In animal models, FTY treatment delayed the bacterial clearance when mice were infected with luciferase-tagged C. rodentium (Murphy et al., 2012). FTY-treated C. rodentium-infected mice had enhanced colonic inflammation, higher colon mass, colon histopathology and neutrophil infiltration than vehicle-treated infected animals. In addition, they had significantly lower numbers of colonic dendritic cells, macrophages and T cells, leading to an impaired local immune response in the colon. Animal studies demonstrated as well that the emigration of immunoglobulin A (IgA)-secreting plasma cell precursors was controlled by S1P receptor expression during B cell differentiation in the Peyer’s patches (PPs) (Gohda et al., 2008; Kleinwort et al., 2018), which could be shown in S1P4-deficient mice as well as in mice with FTY treatment (Kunisawa et al., 2007). Functional antagonism of S1P-mediated signaling by FTY treatment selectively accumulated IgA+ plasmablasts in lymphatic regions of PPs and impaired the production of specific fecal IgA responses (Gohda et al., 2008).
These findings suggest a relevant S1P signaling modulation of B cell function by FTY, reflected by a reduction of the plasmablast population in the intestinal lamina propria and resulting in an impairment of antigen-specific sIgA production against orally administered antigens (Kunisawa et al., 2007; Kleinwort et al., 2018).
Additionally, a disruption in sIgA production could drive to an impairment in the gut immune function with further consequences for several inflammatory diseases, such as e.g., the MS (Okai et al., 2016; Salas-Cuestas et al., 2017; Morshedi et al., 2019; Mirza et al., 2020; Reynders et al., 2020). There is a close relationship between IgA and colitogenic bacteria that increase the risk for intestinal diseases, as evidence shows that this immunoglobulin coats several of these bacteria (Palm et al., 2014; Rojas et al., 2019). Interestingly, a study could demonstrate a reduction in IgA-coated fecal bacteria in MS patients during acute relapses compared to patients on remission, suggesting a role of IgA in the regulation of neuroinflammation (Rojas et al., 2019). The relationship between the sIgA, the microbiome and the disease activity is an interesting and promising field for a further characterization of people with MS.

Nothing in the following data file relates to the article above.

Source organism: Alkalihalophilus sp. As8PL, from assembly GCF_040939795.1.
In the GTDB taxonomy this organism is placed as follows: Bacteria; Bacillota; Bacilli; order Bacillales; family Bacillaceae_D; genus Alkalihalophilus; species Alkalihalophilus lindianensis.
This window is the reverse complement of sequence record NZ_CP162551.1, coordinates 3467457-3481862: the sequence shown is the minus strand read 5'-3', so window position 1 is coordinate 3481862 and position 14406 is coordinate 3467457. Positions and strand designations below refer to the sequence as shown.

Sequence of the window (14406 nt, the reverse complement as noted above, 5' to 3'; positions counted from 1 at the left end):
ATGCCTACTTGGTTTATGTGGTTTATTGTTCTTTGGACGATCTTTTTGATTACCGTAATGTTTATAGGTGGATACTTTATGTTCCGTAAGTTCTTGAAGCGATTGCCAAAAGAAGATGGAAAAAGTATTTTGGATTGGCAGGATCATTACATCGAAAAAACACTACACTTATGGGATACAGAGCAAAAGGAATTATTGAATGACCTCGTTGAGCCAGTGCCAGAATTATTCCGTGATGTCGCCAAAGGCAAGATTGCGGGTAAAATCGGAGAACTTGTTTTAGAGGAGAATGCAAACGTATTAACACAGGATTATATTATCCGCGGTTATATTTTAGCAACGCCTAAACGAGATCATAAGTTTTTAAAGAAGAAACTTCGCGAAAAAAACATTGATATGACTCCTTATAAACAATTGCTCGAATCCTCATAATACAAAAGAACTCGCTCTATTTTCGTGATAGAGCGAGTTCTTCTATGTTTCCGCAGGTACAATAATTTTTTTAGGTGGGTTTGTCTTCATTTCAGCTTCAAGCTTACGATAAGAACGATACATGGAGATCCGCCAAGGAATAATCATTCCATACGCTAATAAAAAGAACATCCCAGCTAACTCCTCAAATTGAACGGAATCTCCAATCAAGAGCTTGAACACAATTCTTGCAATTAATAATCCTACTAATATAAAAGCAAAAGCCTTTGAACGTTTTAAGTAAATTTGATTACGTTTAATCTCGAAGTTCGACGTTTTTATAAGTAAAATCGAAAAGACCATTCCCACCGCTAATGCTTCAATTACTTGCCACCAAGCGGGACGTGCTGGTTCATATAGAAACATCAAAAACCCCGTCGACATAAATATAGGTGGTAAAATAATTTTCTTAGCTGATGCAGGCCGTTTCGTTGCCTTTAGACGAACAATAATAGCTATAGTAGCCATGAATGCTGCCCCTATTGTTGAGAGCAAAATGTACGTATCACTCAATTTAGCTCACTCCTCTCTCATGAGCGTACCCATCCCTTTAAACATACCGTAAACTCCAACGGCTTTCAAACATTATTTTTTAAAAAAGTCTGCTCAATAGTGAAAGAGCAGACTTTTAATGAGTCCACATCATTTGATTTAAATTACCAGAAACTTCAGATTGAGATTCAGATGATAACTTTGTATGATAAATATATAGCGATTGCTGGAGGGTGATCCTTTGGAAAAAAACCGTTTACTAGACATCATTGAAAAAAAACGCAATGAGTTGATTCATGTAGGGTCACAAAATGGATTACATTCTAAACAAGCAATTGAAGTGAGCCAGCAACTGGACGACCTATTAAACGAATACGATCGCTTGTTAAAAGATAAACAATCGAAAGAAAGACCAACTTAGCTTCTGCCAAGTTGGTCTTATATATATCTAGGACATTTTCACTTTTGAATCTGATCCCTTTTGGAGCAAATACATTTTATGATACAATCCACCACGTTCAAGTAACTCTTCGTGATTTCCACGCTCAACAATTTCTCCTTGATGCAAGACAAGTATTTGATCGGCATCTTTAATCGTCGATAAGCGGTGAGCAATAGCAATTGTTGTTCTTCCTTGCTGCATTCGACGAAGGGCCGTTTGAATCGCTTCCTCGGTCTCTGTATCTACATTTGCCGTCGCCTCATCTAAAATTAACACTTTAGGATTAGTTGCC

Due to the potential impact of FTY on intestinal B cell activity and function, an analysis in human patients could depict a possible sIgA-decrease mediated by this DMT, which was already demonstrated in mice. Therefore, the aim of this small pilot study was to evaluate the effects of a long-term treatment with FTY in fecal sIgA levels in people with MS. In parallel, salivary sIgA was analyzed in this group of patients as there is evidence of expression of S1P receptors (specifically type 1) on salivary gland cells (Sekiguchi et al., 2008; Li et al., 2016). Analyzing the potential effects of the immunomodulatory therapies used in MS in the gut immune system could support the understanding of the MS disease course.
We performed an observational study in a real world cohort of patients with MS diagnosis according to 2010 revised McDonald’s criteria (Polman et al., 2011). Patients with relapsing remitting disease subtype, older than 18 years and under treatment with fingolimod for at least 12 months were included. A reference group of patients with glatiramer acetate (GA) treatment was also included. Patients with potential gastrointestinal disease were excluded by careful examination and anamnesis. The study was approved by the institutional review board of the University Hospital of Dresden and patients gave a written informed consent. To increase the robustness of the sIgA measurements, two measures were performed for each patient at two different days within 3 months.